Standing in front of Tavernetta
, the new Italian restaurant from Frasca Food and Wine
owners Bobby Stuckey and chef Lachlan Mackinnon-Patterson, you almost wouldn't guess you were in Denver — despite being only a stone's throw from Union Station. New hotels and apartment buildings crowd in around the stone facade of the eatery (as if peering down to see what's on the menu) and a train platform stretches off into the distance. Surely this is the transportation hub of some major East Coast or European city, not our quaint Denver, where only a few years ago weeds and chain-link fences sprouted from a dirt lot where Tavernetta now stands.
Visionary forces are at work in this sector of downtown, and Stuckey and Mackinnon-Patterson are now a part of that, much as they were a part of revitalizing Boulder's restaurant scene when they introduced Friulian tasting menus to Pearl Street some thirteen years ago. After more than a decade of accolades garnered (including James Beard Foundation awards for Outstanding Wine Program in 2013 and Best Chef: Southwest in 2008), the two are debuting Tavernetta (1889 16th Street) — their first full-service restaurant since 2011, when Pizzeria Locale
opened next door to Frasca — tonight, Wednesday, September 13.
Crudi misti: raw langoustine, scallop, squid, tuna and salmon.
"In the beginning, I never thought I'd do another restaurant," says Stuckey, who admits that he's the most cautious among his Frasca colleagues. But he also realized that employees who have come up through the system over the years needed new opportunities, and that rather than lose talent to other restaurants, he'd rather give that talent a chance to shine in a new setting. And so the idea for Tavernetta was born. Stuckey, a master sommelier and front-of-house virtuoso, notes that the new restaurant was more than three years in the planning — even more considering that the team initially eyed opening inside Union Station well before the refurbished train station was unveiled to the public in the summer of 2014.
And Tavernetta certainly looks as if every detail had been planned for years, from the stone-and-mortar walls of the dining room, dubbed "the Grotto," to the woven upholstery covering smart little hassocks that serve as seating in the lounge area. In between the two rooms, there's an open kitchen with no real boundaries to demarcate where specific areas for guests and staff begin and end. So if you're seated at a community table right in front of the kitchen or in "the Eddy," a low-slung banquette with two round tables just off to the side, you'll feel a part of the intricate dance as servers and cooks swirl around each other with platters of seafood, bowls of pasta and groups of diners being ushered to various parts of the open, airy space.
Tavernetta's open kitchen blurs the lines between designated areas for customers and staff.
Perhaps the best seats in the house (for those who prefer something a little more subdued, at least) are the lounge seats in front of the fireplace near the bar and host station. From there, you can look out onto the train platform or focus on your Venetian spritz, contemplating whether the olive bobbing in the bright-red cocktail adds just the right salinity to balance the bittersweet Aperol.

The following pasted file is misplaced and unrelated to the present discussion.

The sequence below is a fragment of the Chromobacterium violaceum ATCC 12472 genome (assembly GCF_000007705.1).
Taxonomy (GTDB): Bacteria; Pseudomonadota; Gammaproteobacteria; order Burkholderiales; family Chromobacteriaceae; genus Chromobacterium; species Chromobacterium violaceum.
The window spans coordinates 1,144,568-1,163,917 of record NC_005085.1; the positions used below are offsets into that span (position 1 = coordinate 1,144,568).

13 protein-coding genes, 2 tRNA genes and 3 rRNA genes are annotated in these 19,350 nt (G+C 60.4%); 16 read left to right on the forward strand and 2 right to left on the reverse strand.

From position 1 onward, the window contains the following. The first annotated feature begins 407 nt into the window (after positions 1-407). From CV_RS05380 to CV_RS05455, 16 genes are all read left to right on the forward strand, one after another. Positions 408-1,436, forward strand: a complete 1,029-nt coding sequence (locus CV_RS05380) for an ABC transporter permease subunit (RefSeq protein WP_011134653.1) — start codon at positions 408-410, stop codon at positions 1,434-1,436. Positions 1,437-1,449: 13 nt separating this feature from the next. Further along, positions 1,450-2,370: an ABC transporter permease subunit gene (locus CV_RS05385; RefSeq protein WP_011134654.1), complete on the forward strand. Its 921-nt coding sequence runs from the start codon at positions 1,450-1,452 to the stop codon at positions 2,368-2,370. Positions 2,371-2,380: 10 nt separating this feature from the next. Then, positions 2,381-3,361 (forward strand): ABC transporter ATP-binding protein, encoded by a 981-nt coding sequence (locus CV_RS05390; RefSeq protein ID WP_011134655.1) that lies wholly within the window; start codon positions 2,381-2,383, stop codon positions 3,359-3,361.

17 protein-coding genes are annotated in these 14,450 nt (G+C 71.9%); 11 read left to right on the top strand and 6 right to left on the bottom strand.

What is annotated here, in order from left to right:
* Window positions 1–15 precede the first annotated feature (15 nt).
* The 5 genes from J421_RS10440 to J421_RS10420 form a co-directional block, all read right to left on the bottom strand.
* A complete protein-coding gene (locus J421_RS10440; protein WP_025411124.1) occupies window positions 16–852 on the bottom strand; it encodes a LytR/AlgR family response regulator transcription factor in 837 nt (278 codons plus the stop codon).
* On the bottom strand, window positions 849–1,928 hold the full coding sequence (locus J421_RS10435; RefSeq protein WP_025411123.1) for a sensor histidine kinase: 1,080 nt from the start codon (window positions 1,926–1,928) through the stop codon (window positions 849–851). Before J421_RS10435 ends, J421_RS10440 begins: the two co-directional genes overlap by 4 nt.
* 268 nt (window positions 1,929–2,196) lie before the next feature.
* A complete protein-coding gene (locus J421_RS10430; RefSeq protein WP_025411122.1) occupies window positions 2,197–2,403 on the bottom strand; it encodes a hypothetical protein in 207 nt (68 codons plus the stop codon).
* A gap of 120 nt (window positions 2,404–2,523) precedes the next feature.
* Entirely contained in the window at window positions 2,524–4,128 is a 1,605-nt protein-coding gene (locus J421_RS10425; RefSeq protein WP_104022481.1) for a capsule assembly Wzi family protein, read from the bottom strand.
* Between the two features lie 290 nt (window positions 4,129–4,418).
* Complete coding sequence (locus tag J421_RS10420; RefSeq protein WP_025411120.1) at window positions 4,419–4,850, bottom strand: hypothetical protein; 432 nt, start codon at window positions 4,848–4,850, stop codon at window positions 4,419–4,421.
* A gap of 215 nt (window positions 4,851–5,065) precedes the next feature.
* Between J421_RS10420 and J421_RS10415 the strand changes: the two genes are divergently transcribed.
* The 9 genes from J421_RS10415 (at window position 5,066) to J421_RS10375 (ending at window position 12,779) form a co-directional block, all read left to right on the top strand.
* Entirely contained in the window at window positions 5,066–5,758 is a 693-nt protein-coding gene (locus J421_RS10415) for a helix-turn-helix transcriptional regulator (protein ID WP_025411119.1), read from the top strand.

While Frasca is famed for its coursed-out tasting menus and deep wine list, Tavernetta is intended to be a little more casual, though Stuckey says staff training is as important — maybe even more so — now than it was in 2004. That's one of the reasons that longtime employee Peter Hoglund was promoted to partner and director of operations two years ago and that former Thomas Keller acolyte Justin Williams was brought in as general manager from his last gig at Bouchon in Beverly Hills. Along with chef Ian Wortham and wine director Carlin Carr, most of the team has come up through Frasca's training program, and even Williams signed on a year ago and has worked the floor at Frasca since then, while Tavernetta was being built.
The food of various Italian regions is the theme of the menu, from well-known ports of call like Venice to hidden gems like Trapani on Sicily's far shore. Wortham has taken time to travel through these regions in search of unique and interesting flavors, adapting them as needed for Denver tastes and available ingredients. So trapezoids of pasta known as straccetti, often served with mullet in their home country, are instead dressed with peekytoe crab, cherry tomatoes and sweet corn. Carpaccio alla Cipriani stays truer to the original as invented at Harry's Bar in Venice, with a sheet of beef tenderloin pounded tissue thin and topped with Parmigiano-Reggiano and aioli.
Carpaccio alla Cipriani: grass-fed beef, Parmigiano-reggiano and aioli.
Tavernetta's lounge area is a little more sedate than the tables closer to the kitchen.
Tavernetta's main dining room, known as the Grotto, That's real stone and mortar.
What else will you find? A private dining room tucked behind a glassed-in wine room, a patio spilling out onto the railway platform, and more outdoor seating facing 16th Street. While Tavernetta is not officially part of the Kimpton Hotel Born next door, the main dining room knifes under the hotel on the ground floor, so even though the main entrance and most of the restaurant are tucked away out of street view, that second patio and a rear door are evidence that you're close. But if you're coming via light rail, the big Tavernetta sign facing Union Station is beacon enough.
Lunch and dinner will both be served, so travelers and businesspeople can find reprieve from a busy day inside Tavernetta beginning at 11 a.m. A happy hour will run from 3 to 6 p.m. daily, and dinner will be served until 10 p.m. Sunday through Thursday and 11 p.m. on Friday and Saturday. Reservations can be made by calling 720-605-1889 or visiting the Tavernetta website
. For more photos, see our complete Tavernetta First Look slideshow